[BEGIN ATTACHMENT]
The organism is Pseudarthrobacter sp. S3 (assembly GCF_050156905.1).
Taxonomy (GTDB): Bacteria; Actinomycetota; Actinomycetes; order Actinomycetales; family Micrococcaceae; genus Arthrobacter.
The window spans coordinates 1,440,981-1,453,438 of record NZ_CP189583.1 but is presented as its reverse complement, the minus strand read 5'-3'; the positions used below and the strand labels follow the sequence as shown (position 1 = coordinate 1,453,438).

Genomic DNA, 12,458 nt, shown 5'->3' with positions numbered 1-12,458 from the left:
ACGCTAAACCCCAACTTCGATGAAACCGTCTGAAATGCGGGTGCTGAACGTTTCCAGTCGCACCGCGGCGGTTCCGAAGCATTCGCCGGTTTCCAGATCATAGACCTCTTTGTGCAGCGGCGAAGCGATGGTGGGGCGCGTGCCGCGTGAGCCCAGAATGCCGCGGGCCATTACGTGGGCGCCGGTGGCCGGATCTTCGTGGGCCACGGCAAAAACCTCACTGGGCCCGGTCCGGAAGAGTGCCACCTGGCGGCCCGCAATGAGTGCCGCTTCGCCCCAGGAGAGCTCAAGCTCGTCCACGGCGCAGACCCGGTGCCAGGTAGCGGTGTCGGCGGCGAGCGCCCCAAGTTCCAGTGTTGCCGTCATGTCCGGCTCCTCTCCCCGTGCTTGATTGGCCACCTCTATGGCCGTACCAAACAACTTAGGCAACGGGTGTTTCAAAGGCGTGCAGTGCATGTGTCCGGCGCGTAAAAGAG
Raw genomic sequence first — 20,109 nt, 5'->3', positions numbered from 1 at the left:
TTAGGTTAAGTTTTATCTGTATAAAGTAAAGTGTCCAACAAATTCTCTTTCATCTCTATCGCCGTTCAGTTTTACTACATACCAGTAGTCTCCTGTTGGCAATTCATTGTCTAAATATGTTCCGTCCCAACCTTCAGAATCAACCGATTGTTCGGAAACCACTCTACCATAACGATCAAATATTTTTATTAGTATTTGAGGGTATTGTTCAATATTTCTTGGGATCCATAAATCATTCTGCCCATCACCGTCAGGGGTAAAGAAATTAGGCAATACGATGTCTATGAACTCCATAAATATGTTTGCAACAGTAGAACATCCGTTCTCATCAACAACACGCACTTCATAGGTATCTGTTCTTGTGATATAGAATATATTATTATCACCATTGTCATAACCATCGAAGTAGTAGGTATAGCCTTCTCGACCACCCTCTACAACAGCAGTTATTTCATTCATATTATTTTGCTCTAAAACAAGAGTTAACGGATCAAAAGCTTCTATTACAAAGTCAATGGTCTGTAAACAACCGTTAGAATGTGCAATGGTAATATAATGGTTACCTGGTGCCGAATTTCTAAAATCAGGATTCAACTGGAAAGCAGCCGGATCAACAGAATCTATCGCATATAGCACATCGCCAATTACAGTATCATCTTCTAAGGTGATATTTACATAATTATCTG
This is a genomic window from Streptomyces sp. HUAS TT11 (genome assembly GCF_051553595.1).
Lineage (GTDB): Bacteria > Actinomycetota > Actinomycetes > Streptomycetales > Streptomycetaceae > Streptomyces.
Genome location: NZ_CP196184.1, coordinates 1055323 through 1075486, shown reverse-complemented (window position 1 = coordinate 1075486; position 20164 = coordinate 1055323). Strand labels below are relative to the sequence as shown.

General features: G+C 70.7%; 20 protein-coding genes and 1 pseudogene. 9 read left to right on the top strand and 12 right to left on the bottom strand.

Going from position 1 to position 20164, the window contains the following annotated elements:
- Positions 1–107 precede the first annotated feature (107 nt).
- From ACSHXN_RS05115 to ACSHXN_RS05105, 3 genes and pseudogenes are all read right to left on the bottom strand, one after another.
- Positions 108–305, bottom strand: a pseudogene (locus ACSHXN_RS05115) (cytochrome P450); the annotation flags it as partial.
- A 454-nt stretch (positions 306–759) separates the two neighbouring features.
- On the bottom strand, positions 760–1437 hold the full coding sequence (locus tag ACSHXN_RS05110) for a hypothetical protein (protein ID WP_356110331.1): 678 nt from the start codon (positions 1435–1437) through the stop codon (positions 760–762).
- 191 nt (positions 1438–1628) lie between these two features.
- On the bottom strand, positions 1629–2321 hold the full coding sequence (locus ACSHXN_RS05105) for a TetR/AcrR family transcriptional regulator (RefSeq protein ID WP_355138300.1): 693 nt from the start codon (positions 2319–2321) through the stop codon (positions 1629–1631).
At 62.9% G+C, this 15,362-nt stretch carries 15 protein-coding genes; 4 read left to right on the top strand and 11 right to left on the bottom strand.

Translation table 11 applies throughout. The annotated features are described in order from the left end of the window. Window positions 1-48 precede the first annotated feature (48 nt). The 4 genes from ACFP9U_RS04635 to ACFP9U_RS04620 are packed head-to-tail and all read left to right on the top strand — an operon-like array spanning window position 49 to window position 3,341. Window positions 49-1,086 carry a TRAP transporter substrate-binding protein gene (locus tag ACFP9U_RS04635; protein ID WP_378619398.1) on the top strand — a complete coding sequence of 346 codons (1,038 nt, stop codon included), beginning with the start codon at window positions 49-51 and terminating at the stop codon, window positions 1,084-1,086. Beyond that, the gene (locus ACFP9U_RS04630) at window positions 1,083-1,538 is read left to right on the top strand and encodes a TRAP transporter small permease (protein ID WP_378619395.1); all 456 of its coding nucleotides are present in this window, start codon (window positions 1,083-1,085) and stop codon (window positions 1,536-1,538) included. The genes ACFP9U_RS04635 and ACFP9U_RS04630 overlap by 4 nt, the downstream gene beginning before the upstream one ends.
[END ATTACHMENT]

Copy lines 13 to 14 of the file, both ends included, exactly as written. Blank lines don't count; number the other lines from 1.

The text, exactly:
- Positions 1–107 precede the first annotated feature (107 nt).
- From ACSHXN_RS05115 to ACSHXN_RS05105, 3 genes and pseudogenes are all read right to left on the bottom strand, one after another.